Author’s Blurb: Back in primary school, we had a recycling programme where students were encouraged to bring old newspapers from home and stack them into 1 metre towers. It was a fun way to educate us kids on the values of recycling.
Trash4Cash has one hope: that there will one day be no more waste on Earth. But the reality is, recycling rates in Malaysia are still very low, and the business’s Managing Director, Redza, is aware of this.
That’s why he’s trying to make recycling easier and more accessible through Trash4Cash’s app and Pinky Hub fleets. Upon request, the large pink trucks go door-to-door to collect recyclables from households and businesses alike. Some of their notable clients even include Petron’s HQ and MITI.
“We bring along a weighing scale to make it fun, our clients can try to guess its weight. At the same time, it builds the trust between us and the customers. As a bonus, customers earn real money as an attribute that helps us preserve the environment,” said Redza.
Customers are paid based on the weight of their recyclables according to its current market price. Redza told Vulcan Post that the average earnt per house is RM18 from a minimum 50kg of recyclables.
An Ingrained Way Of Life
Recyclable collection services are familiar concepts in the country. Who could forget the earworms that mattress and old newspaper collection trucks played when driving around neighbourhoods?
Senior citizens riding their bicycles around town to collect aluminium tins and glass bottles were aplenty too. More than inspired by them, Redza actually adores and respects them as a waste collector himself.
He saw a significant decrease in these services as of late, becoming nostalgic of a time where recycling was second nature to Malaysians.
Raised by a dad who’s a waste collector as well, recycling and preserving the environment were ingrained into Redza’s childhood.
Reminiscing, he said, “My siblings and I were raised or you can say, ‘brainwashed’ to be environmentally friendly since we were kids. My dad’s very strict when it comes to nature and the environment, yet very calm and gentle at the same time.”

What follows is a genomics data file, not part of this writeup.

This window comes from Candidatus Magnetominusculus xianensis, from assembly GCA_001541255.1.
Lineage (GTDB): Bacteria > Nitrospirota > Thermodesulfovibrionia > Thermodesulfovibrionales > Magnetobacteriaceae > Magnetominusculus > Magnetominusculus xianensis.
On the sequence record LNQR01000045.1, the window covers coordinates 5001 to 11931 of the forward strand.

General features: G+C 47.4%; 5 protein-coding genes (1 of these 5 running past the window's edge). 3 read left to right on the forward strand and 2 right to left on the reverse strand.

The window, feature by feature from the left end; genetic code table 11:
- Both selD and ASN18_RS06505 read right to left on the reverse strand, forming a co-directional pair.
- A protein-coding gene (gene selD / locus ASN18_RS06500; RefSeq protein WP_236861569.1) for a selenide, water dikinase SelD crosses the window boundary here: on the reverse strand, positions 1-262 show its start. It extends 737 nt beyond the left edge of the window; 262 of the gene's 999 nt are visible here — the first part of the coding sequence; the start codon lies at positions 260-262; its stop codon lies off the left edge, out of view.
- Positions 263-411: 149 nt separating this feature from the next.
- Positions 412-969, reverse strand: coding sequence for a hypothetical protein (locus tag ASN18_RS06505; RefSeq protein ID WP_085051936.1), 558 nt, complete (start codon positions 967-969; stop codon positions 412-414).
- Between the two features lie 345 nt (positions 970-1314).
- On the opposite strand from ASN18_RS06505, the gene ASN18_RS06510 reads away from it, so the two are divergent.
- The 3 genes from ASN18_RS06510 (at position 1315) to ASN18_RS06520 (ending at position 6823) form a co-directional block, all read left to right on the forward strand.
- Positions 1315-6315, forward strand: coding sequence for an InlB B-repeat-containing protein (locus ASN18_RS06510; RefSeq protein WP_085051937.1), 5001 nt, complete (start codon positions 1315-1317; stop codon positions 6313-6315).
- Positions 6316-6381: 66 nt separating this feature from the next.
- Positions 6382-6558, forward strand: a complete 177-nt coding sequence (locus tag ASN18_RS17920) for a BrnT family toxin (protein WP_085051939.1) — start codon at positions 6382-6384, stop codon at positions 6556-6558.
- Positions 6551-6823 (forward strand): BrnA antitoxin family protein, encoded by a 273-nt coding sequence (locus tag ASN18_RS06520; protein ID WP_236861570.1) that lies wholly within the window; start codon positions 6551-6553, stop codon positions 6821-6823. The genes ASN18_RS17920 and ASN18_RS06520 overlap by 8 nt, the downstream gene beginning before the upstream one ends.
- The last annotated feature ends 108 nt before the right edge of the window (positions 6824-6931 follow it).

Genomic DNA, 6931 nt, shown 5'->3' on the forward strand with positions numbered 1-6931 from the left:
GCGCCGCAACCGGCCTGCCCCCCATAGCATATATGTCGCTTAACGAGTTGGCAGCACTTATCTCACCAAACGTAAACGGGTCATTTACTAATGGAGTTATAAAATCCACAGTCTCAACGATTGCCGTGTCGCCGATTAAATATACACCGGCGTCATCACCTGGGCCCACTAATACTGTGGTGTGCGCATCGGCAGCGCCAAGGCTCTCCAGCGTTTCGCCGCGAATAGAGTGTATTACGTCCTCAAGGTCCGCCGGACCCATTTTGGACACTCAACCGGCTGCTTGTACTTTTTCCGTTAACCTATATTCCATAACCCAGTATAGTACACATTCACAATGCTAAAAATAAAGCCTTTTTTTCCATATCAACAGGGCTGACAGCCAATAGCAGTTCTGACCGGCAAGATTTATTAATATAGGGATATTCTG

Redza grew up to be a supervisor in a waste management company. Part of his job was to follow behind rubbish compactor trucks to ensure that waste is disposed of properly. This was to mitigate any complaints from residents if the trash is disposed of in a careless manner.
Once the waste was transported from bins to the truck, he noticed workers would sort them, looking for any plastic bottles or cans, which was plenty. The workers would recycle them every day, earning themselves some extra income.
“But not for long,” Redza told Vulcan Post. “Sortation at source was banned by the authorities because it was time-consuming.”
“Can’t blame them, because as a supervisor, I admit that it slows down the operational work. Even though I love what the workers were doing, there’s nothing much I can do myself at the time being.”
That was the tipping point that led him to start Trash4Cash. He wanted to find a way where waste could easily be collected for recycling and reused to manufacture new materials.
Monetising After Giving Money Away
Since Trash4Cash was launched in March 2018, Redza reported that awareness from the public is pretty decent thanks to word of mouth.
“We collect from 5 to 20 houses per day depending on the truck’s capacity, and this is for one recycle truck. The collection average per week for 1 truck is about 60 houses,” he said.
Customers are paid through the Trash4Cash app, where they have a clear view of how much they’ve earnt from the recycling service. They can also use the app to request for collections and check each item’s rates.
But, operating a fleet of heavy vehicles is not cheap. Customers absorb 0 costs as Trash4Cash is a free service to them. Furthermore, customers are even paid for their recyclables—which means all demanding expenses fall solely on the business.
Redza also explained that every fleet (Pinky Hub) has 15 workers comprising waste collectors and administrative staff. Adding up petrol costs, the average operational outlay per month for a single Pinky Hub amounts to RM60,000.
“We started overcoming the cost by looking for manufacturers that use recyclable waste as their raw materials for production,” he clarified when asked about the business’s funding. “We learn how to sort and pack and adapt to their recyclable raw materials demand.”
Thus, on top of collecting recyclables every other day, Trash4Cash is also a material feeder to industries that need recyclables for their production.
The fleets are currently operational in Klang Valley, Kedah, and Perlis. Items collected range from plastic, old newspapers, and clothing to construction and demolition debris, green (composting) and food waste.
“We are doing our best to turn as much waste into something that has value and fits our vision, Trash is Treasure. We want to return every waste to its place in order to increase the lifespan of the recyclables,” concluded Redza hopefully.
Bottom Line: It’s more important than ever now that households recycle their plastic waste in a proper manner, due to the rise in plastic food packaging from our delivery orders. It may not reverse Malaysia’s big waste issues overnight, but Trash4Cash and other eco-friendly startups are playing an important role in first raising awareness.
- You can learn more about Trash4Cash here.
- You can read about other Malaysian startups we’ve covered here.
Featured Image Credit: The team at Trash4Cash
The post This M’sian Biz Is A Tribute To “Old Newspaper” Uncles Who Bought Trash In Neighbourhoods appeared first on Vulcan Post.